A few nights ago, I sank onto the couch next to the dog, and popped “The Missiles of October,” a 1974 made-for-TV docu-drama about the Cuban missile crisis, into the DVD player. This is a behind the scenes teleplay, based upon Robert F Kennedy’s book about the two week period in October 1962, when his brother, President John F. Kennedy, wrestled with the moral dilemmas presented by the shocking news that Russian Premier, Nikita Khrushchev was installing surface to surface ballistic missiles in Cuba.
This fascinating portrayal of historical events is not relaxing family fare. It was first produced as a TV film in 1974 and it is not to be confused with the much prettier Kevin Costner Hollywood production of 2000 titled “Thirteen Days,” which is more loosely based upon the same book.
Like the 2000 Hollywood movie, the 1974 TV dramatization conveniently leaves out the context of the crisis. There is no acknowledgement of any U.S. provocation for the Soviet duplicity, no mention of prior U.S. support for Fidel Castro the friendly free market dictator who was subsequently banished to the status of an evil totalitarian after he seized American corporate property. (Sound familiar?) Similarly, there is no mention of Operation Mongoose (a well documented U.S. plan to assassinate Castro with poison cigars, pills, pens and even a tainted wetsuit), and only passing reference is made to the disastrous Bay of Pigs invasion of the previous year, or of the trade and travel embargo initiated by former President Eisenhower, a nonsensical affectation which survives to this day.
One virtue of an anemic made-for-TV visual presentation is that there are no scenic panoramas, no languid love scenes to distract the viewer from the political debates and the philosophical dialogue. The ideas being thrown about, in this story, are adult themes, presented without any sugary overlay of star crossed lovers, and cute kiddies in peril.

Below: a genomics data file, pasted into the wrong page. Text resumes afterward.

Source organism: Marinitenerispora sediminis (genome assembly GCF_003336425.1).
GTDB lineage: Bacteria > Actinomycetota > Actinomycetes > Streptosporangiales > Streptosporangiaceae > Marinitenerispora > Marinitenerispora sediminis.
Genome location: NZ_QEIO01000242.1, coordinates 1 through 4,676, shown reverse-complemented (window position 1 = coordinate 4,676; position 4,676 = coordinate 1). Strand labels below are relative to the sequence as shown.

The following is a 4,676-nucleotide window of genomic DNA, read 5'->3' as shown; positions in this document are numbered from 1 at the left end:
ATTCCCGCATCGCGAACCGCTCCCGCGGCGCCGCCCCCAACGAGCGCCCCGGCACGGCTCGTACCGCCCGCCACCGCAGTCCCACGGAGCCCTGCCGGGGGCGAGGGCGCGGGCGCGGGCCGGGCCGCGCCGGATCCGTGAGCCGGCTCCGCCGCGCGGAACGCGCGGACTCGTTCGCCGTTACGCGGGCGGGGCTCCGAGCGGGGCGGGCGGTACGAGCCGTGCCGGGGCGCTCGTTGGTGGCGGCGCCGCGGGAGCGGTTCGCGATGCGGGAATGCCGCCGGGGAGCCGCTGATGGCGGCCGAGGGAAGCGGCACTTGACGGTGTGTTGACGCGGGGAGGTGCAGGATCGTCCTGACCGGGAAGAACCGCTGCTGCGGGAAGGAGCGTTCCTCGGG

In so far as the dialogue of this movie and the text of Robert Kennedy’s book are presumed to represent an accurate rendering of the dialogue that actually took place among the members of Ex Comm (Executive Committee of the National Security Council), then one must conclude that we are very lucky to have survived that fiasco. The actual audio recordings of some of these conversations are available from the national archives, and they are just as shocking as the televised recreations.
Our own Donald Rumsfeld, and his company of cluster bombers, have been content so far to merely generate a few thousand corpses in their mission to eradicate Evil from a scorched Earth. Their 1962 predecessors, by contrast, put forth plans that called for tens of millions of collateral deaths as a reasonable price to pay for punishing the uppity and evil Mr. Khrushchev. Starting with the entire population of Cuba and spreading immediately up the Eastern Seaboard, where receiving retaliatory strikes was anticipated as a foregone conclusion, the civilian losses on all sides from a nuclear exchange would have been horrendous.